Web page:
Is there a point where we have to push back?
Even confront? Resist things that we know (hopefully) to be wrong?
Can we call out lies? Overtly!
Can we push back at people who are engaged in harmful, abusive behavior?
Can kindnesss be toxic?
At its worst, kindness can have a dark side.
It can allow one’s self to be eroded. It can destroy necessary boundaries that keep us healthy. I can also be enabling. It can effectually be the equivalent of standing by and letting others abuse and harm.
On the other hand. Failing to be kind can take us into really dark places. At times I find myself in those dark places. I love this paragraph by Tracy A. Dennis-Tiwary, where shew talks about a thing she calls “moral disgust”
“Moral disgust is currently the default emotion in our politically-divided country and it has toxic social and emotional effects on all of us. Moral disgust can be thought of as the universal repugnance people feel toward extremely bad conduct, like abuse of the vulnerable, cruelty, corruption, and so on. Moral disgust in a relationship is toxic because, like physical disgust, when we’re disgusted by someone, we want nothing to do with them. We want to “expel” the offender and their offensive behavior or beliefs, like spitting out rotten food. Even more radically, in the throes of disgust, we no longer think of the other as quite completely human, and, therefore, not truly worthy of being heard and understood. Sociologists call this tacit belief that one’s “in-group” is more human than an “out-group” infrahumanization and it’s dangerous for healthy social relationships.”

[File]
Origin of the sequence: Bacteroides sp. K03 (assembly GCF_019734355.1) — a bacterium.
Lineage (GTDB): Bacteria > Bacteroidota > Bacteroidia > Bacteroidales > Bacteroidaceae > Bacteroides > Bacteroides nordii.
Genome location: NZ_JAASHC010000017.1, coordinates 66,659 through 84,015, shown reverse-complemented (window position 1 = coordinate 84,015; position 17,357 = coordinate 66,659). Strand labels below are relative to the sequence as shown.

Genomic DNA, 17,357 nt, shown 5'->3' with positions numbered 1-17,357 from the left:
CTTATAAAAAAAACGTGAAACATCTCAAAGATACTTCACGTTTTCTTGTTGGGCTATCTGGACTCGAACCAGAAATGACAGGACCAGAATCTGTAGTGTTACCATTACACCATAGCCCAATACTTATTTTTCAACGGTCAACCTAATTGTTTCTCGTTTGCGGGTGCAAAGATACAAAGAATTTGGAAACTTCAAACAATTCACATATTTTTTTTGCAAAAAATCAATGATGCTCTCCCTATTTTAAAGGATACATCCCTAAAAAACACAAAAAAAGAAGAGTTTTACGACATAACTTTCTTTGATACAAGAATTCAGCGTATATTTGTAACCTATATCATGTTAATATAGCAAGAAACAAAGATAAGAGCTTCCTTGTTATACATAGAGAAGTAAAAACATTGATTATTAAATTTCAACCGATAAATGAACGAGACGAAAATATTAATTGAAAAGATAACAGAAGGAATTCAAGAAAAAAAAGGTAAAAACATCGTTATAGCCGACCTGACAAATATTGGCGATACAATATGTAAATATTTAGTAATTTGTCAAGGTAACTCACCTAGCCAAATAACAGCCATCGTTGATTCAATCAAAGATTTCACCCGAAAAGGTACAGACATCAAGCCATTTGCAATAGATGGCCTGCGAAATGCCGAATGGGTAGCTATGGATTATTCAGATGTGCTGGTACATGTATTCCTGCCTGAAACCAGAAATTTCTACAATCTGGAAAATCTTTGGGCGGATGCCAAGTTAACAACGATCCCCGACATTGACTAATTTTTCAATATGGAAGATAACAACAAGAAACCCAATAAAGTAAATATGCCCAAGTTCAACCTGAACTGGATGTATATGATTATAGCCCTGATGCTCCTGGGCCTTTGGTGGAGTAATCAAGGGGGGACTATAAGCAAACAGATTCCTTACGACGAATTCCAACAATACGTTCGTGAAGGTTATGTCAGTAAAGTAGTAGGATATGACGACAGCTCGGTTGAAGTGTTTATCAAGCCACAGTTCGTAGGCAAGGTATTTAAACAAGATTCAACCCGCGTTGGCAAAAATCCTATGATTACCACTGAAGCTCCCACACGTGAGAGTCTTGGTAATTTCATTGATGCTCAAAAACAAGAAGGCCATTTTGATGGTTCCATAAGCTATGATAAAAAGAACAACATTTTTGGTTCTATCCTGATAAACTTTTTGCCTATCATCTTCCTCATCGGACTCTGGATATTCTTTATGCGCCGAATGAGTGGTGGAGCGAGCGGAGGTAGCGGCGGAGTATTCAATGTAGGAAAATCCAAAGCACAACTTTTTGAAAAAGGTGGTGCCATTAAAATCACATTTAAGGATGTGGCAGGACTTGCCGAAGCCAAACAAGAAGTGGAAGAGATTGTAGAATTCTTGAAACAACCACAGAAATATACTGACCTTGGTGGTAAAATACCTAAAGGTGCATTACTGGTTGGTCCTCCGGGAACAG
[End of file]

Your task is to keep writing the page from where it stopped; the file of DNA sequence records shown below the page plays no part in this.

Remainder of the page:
What do we do? Many of us feel paralyzed by these divisions, whereas others feel overwhelmed with anger and disgust.
I am not sure what we do.
I continue to believe we have to, in every way, counteract hate, and violence, and we have to confront behaviors that destroy the common good.
How do we create understanding and promote positive change (rather than just feed the divide?)
I think we start with listening, which can be difficult to do.
But the reality is we can reach out an get to know the other person better,
and understanding what the “great burden” they are carrying.
Or at least what got them to the place in which they dwell.
(A shout out here to non-violent communication)